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Drug Trafficking: Cartels Take to the Caribbean

Posted By Noelle Suarez-Murias On July 4, 2013 @ 2:00 pm In Security | Comments Disabled

National Security Cutter ship [1]

Newscom

Drug cartels have increasingly trafficked through the Caribbean to evade law enforcement, but the U.S. Coast Guard is struggling to keep up.

The U.S. has been successful working with our allies in targeting drug trafficking organizations and decreasing violence through programs like the Central American Regional Security Initiative [2] (CARSI) and the Merida Initiative [3] in Mexico. As a result, cartels have shifted to operating in the Caribbean, where security and international attention are generally weaker. So the models of CARSI and Merida have also been applied in the Caribbean through the Caribbean Basin Security Initiative [4] (CBSI). This partnership with CBSI has already shown tangible results [5]. Acknowledging these victories, Vice President Joe Biden recently met with CBSI leaders to further commit U.S. resources to establish much-needed rule of law to help combat trafficking.

As cartels increasingly move illicit materials via the Caribbean, a larger and larger burden of keeping drugs out of the United States has fallen on the Coast Guard’s shoulders [6]. However, the Obama Administration and Congress seem to have forgotten that it is their job to allocate resources [7] to updating the Coast Guard’s aging fleet, as many of its cutters are well beyond their expected service lives.

The fleet is being stretched in multiple directions. While its responsibilities are growing because of increased trafficking, it is also being challenged to do its job with fewer, less capable cutters than ever before [8]. The fleet is serving in the Caribbean/Gulf as well as the Atlantic, Pacific, and Arctic. The decreasing fleet size means that ships that have already been falling short of expectations will be pushed even further beyond their limits.

The underfunding of the Coast Guard, given the increase in trafficking through the Caribbean, is a mistake that threatens national security [9]. The Obama Administration and Congress have a constitutional responsibility to do their part in working not only with our international partners [10] to combat drug trafficking but providing the resources the Coast Guard needs to keep us safe here at home.

Noelle Suarez-Murias is currently a member of the Young Leaders Program at The Heritage Foundation. For more information on interning at Heritage, please click here [11].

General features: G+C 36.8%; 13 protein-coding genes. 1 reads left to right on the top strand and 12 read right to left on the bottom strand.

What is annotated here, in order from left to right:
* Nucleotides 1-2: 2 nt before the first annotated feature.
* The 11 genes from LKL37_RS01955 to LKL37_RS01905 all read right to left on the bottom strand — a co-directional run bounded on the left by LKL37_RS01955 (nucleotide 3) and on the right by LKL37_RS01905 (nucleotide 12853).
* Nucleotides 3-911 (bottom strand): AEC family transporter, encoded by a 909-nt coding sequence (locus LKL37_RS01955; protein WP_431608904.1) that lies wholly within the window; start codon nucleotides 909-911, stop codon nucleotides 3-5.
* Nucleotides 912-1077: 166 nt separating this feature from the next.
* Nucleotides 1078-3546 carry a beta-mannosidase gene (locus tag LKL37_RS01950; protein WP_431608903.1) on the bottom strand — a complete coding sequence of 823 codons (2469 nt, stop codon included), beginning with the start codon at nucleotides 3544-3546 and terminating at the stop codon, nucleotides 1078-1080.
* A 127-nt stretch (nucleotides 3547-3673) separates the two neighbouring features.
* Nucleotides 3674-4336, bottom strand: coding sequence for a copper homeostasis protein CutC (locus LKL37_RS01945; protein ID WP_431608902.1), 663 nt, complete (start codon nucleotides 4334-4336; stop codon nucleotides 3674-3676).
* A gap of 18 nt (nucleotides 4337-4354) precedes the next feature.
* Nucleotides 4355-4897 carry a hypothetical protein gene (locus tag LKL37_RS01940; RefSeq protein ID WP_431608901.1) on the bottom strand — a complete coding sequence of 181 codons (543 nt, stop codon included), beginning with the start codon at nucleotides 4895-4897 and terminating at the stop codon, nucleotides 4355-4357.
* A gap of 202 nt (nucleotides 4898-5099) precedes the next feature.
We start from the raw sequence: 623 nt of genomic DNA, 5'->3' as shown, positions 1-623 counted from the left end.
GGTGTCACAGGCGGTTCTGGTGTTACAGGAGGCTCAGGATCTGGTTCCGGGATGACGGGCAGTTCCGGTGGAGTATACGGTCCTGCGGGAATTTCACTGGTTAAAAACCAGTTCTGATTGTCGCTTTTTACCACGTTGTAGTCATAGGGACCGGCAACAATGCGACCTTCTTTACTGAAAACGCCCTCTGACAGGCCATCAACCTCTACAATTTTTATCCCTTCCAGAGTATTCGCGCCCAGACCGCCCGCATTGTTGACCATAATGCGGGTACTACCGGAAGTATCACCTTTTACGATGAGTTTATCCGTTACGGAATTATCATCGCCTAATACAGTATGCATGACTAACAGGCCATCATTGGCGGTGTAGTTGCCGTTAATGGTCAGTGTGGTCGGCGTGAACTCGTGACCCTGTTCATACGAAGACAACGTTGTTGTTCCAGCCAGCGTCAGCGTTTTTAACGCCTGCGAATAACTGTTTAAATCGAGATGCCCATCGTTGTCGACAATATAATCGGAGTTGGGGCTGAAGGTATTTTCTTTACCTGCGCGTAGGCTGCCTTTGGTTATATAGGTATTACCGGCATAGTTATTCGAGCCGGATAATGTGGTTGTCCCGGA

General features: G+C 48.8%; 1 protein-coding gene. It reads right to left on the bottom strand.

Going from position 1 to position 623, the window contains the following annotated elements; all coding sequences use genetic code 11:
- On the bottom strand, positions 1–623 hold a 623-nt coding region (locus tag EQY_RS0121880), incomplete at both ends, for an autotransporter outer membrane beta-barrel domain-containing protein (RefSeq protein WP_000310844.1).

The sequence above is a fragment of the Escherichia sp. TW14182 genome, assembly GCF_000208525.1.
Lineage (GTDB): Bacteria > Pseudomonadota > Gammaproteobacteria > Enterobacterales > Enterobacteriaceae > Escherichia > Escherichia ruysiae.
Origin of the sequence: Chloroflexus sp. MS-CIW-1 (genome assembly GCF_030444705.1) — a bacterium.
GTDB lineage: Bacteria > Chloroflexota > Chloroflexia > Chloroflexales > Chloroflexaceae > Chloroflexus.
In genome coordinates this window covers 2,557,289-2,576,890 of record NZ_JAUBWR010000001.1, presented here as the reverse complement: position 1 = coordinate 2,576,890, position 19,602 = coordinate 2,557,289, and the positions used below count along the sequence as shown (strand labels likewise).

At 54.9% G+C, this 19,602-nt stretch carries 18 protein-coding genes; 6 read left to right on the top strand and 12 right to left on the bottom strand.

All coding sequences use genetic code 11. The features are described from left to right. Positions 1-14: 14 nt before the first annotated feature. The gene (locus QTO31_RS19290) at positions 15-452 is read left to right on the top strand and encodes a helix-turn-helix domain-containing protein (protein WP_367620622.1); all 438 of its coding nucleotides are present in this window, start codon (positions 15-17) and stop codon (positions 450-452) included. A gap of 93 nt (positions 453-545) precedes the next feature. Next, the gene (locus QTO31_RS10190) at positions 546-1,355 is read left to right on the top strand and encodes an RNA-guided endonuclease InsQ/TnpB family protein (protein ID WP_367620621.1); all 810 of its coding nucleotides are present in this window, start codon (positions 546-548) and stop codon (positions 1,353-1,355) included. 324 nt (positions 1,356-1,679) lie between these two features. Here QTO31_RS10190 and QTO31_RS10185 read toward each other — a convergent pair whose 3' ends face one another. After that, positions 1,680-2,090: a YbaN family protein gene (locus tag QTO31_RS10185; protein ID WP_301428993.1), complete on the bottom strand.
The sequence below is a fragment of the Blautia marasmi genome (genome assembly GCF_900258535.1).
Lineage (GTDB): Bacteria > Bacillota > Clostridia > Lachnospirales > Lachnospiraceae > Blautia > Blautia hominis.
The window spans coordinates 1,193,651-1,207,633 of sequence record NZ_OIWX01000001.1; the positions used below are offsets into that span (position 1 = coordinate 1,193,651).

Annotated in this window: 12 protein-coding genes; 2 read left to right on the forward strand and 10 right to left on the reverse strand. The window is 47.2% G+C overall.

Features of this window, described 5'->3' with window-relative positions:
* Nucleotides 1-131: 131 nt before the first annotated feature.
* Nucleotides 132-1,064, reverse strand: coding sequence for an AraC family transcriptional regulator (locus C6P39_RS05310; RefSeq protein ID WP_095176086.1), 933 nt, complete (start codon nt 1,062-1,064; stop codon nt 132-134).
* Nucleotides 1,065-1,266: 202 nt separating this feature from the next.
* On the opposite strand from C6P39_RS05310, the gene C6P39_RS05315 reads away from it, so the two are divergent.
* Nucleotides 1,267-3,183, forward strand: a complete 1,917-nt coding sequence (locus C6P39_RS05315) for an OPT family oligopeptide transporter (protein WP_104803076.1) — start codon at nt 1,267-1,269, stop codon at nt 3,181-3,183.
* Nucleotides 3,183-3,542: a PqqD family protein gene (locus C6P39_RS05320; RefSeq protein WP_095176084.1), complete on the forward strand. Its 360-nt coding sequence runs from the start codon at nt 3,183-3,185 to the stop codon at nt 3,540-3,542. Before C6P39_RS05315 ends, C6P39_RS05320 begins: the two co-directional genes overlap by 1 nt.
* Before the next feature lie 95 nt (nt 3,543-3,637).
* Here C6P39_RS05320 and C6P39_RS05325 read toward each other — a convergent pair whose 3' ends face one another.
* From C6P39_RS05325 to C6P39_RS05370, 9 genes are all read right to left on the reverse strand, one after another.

Article printed from The Foundry: Conservative Policy News from The Heritage Foundation: http://blog.heritage.org

URL to article: http://blog.heritage.org/2013/07/04/drug-trafficking-cartels-take-to-the-caribbean/

URLs in this post:

[1] Image: http://blog.heritage.org/wp-content/uploads/NationalSecurityCutter.jpg

[2] Central American Regional Security Initiative: http://www.state.gov/p/wha/rt/carsi/

[3] Merida Initiative: http://www.state.gov/p/wha/rls/fs/2012/187119.htm

[4] Caribbean Basin Security Initiative: http://www.state.gov/p/wha/rt/cbsi/

[5] tangible results: http://www.whitehouse.gov/the-press-office/2013/05/28/fact-sheet-united-states-support-caribbean-basin-security-initiative

[6] fallen on the Coast Guard’s shoulders: http://blog.heritage.org/2012/09/11/coast-guards-latest-battle-underwater-drug-trafficking/

[7] forgotten that it is their job to allocate resources: http://blog.heritage.org/2012/02/29/reducing-national-security-cutter-fleet-threatens-u-s-sovereignty-at-sea/

[8] ever before: http://www.heritage.org/research/testimony/2013/06/the-us-should-recommit-to-supporting-coast-guard-operations

[9] threatens national security: http://www.heritage.org/research/reports/2012/02/national-security-cutter-budget-cuts-a-big-mistake-for-coast-guard

[10] working not only with our international partners: http://www.heritage.org/research/reports/2013/01/us-foreign-policy-wish-list-for-latin-america-and-the-caribbean-in-2013

[11] click here: http://www.heritage.org/about/departments/ylp.cfm

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